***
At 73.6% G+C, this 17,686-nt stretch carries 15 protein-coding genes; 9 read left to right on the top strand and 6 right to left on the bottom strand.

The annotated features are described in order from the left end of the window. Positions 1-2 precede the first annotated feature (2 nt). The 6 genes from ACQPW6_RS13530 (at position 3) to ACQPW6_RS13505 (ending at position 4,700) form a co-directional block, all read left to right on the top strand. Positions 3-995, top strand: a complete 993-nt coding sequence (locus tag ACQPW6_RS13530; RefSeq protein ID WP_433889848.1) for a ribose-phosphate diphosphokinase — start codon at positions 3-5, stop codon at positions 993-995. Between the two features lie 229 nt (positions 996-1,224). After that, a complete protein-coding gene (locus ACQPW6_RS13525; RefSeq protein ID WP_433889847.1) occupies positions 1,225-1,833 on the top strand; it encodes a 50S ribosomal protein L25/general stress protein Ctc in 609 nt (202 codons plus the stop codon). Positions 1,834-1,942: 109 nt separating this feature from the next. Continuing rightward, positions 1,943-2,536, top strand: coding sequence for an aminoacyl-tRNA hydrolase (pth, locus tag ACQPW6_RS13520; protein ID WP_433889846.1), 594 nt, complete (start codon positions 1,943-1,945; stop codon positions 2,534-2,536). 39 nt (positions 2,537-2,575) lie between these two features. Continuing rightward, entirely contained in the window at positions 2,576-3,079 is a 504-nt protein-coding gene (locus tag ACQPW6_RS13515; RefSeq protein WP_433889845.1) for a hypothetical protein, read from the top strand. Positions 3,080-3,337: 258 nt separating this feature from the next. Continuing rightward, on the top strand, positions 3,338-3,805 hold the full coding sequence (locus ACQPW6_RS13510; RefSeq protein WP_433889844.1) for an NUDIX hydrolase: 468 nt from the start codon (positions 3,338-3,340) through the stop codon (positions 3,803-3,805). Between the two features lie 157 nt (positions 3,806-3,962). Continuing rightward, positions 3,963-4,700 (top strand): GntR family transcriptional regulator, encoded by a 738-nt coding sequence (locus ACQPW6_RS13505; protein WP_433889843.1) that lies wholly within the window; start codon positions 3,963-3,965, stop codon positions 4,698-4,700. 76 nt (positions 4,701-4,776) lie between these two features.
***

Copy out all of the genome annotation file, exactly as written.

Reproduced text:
At 73.6% G+C, this 17,686-nt stretch carries 15 protein-coding genes; 9 read left to right on the top strand and 6 right to left on the bottom strand.

The annotated features are described in order from the left end of the window. Positions 1-2 precede the first annotated feature (2 nt). The 6 genes from ACQPW6_RS13530 (at position 3) to ACQPW6_RS13505 (ending at position 4,700) form a co-directional block, all read left to right on the top strand. Positions 3-995, top strand: a complete 993-nt coding sequence (locus tag ACQPW6_RS13530; RefSeq protein ID WP_433889848.1) for a ribose-phosphate diphosphokinase — start codon at positions 3-5, stop codon at positions 993-995. Between the two features lie 229 nt (positions 996-1,224). After that, a complete protein-coding gene (locus ACQPW6_RS13525; RefSeq protein ID WP_433889847.1) occupies positions 1,225-1,833 on the top strand; it encodes a 50S ribosomal protein L25/general stress protein Ctc in 609 nt (202 codons plus the stop codon). Positions 1,834-1,942: 109 nt separating this feature from the next. Continuing rightward, positions 1,943-2,536, top strand: coding sequence for an aminoacyl-tRNA hydrolase (pth, locus tag ACQPW6_RS13520; protein ID WP_433889846.1), 594 nt, complete (start codon positions 1,943-1,945; stop codon positions 2,534-2,536). 39 nt (positions 2,537-2,575) lie between these two features. Continuing rightward, entirely contained in the window at positions 2,576-3,079 is a 504-nt protein-coding gene (locus tag ACQPW6_RS13515; RefSeq protein WP_433889845.1) for a hypothetical protein, read from the top strand. Positions 3,080-3,337: 258 nt separating this feature from the next. Continuing rightward, on the top strand, positions 3,338-3,805 hold the full coding sequence (locus ACQPW6_RS13510; RefSeq protein WP_433889844.1) for an NUDIX hydrolase: 468 nt from the start codon (positions 3,338-3,340) through the stop codon (positions 3,803-3,805). Between the two features lie 157 nt (positions 3,806-3,962). Continuing rightward, positions 3,963-4,700 (top strand): GntR family transcriptional regulator, encoded by a 738-nt coding sequence (locus ACQPW6_RS13505; protein WP_433889843.1) that lies wholly within the window; start codon positions 3,963-3,965, stop codon positions 4,698-4,700. 76 nt (positions 4,701-4,776) lie between these two features.